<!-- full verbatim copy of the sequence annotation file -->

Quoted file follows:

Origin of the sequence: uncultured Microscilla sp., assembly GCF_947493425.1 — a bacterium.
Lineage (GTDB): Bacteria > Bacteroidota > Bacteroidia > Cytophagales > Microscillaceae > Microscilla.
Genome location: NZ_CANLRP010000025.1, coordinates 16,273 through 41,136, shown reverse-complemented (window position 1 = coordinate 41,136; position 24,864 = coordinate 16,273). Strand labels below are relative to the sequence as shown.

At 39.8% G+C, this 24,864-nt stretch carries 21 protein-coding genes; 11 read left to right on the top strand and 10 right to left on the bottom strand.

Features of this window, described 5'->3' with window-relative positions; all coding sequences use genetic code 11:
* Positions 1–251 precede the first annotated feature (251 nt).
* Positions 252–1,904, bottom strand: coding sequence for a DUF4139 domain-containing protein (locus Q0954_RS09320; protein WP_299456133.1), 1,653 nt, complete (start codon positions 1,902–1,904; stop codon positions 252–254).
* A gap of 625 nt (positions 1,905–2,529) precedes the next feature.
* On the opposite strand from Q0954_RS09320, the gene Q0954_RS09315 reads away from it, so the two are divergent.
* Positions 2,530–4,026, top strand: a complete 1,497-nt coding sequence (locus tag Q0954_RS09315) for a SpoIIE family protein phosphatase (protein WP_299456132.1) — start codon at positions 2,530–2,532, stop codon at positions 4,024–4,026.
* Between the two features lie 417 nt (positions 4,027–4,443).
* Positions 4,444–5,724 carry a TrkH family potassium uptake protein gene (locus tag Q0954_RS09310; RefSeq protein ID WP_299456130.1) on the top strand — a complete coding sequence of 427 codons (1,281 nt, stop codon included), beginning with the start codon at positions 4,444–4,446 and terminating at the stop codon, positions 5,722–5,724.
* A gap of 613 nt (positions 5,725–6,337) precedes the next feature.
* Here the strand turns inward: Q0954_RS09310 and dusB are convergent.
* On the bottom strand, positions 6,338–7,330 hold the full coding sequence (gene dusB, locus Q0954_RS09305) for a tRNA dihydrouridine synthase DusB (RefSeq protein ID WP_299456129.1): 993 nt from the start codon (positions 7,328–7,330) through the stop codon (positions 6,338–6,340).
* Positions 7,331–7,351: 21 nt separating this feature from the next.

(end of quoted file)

Origin of the sequence: uncultured Microscilla sp., assembly GCF_947493425.1 — a bacterium.
Lineage (GTDB): Bacteria > Bacteroidota > Bacteroidia > Cytophagales > Microscillaceae > Microscilla.
Genome location: NZ_CANLRP010000025.1, coordinates 16,273 through 41,136, shown reverse-complemented (window position 1 = coordinate 41,136; position 24,864 = coordinate 16,273). Strand labels below are relative to the sequence as shown.

At 39.8% G+C, this 24,864-nt stretch carries 21 protein-coding genes; 11 read left to right on the top strand and 10 right to left on the bottom strand.

Features of this window, described 5'->3' with window-relative positions; all coding sequences use genetic code 11:
* Positions 1–251 precede the first annotated feature (251 nt).
* Positions 252–1,904, bottom strand: coding sequence for a DUF4139 domain-containing protein (locus Q0954_RS09320; protein WP_299456133.1), 1,653 nt, complete (start codon positions 1,902–1,904; stop codon positions 252–254).
* A gap of 625 nt (positions 1,905–2,529) precedes the next feature.
* On the opposite strand from Q0954_RS09320, the gene Q0954_RS09315 reads away from it, so the two are divergent.
* Positions 2,530–4,026, top strand: a complete 1,497-nt coding sequence (locus tag Q0954_RS09315) for a SpoIIE family protein phosphatase (protein WP_299456132.1) — start codon at positions 2,530–2,532, stop codon at positions 4,024–4,026.
* Between the two features lie 417 nt (positions 4,027–4,443).
* Positions 4,444–5,724 carry a TrkH family potassium uptake protein gene (locus tag Q0954_RS09310; RefSeq protein ID WP_299456130.1) on the top strand — a complete coding sequence of 427 codons (1,281 nt, stop codon included), beginning with the start codon at positions 4,444–4,446 and terminating at the stop codon, positions 5,722–5,724.
* A gap of 613 nt (positions 5,725–6,337) precedes the next feature.
* Here the strand turns inward: Q0954_RS09310 and dusB are convergent.
* On the bottom strand, positions 6,338–7,330 hold the full coding sequence (gene dusB, locus Q0954_RS09305) for a tRNA dihydrouridine synthase DusB (RefSeq protein ID WP_299456129.1): 993 nt from the start codon (positions 7,328–7,330) through the stop codon (positions 6,338–6,340).
* Positions 7,331–7,351: 21 nt separating this feature from the next.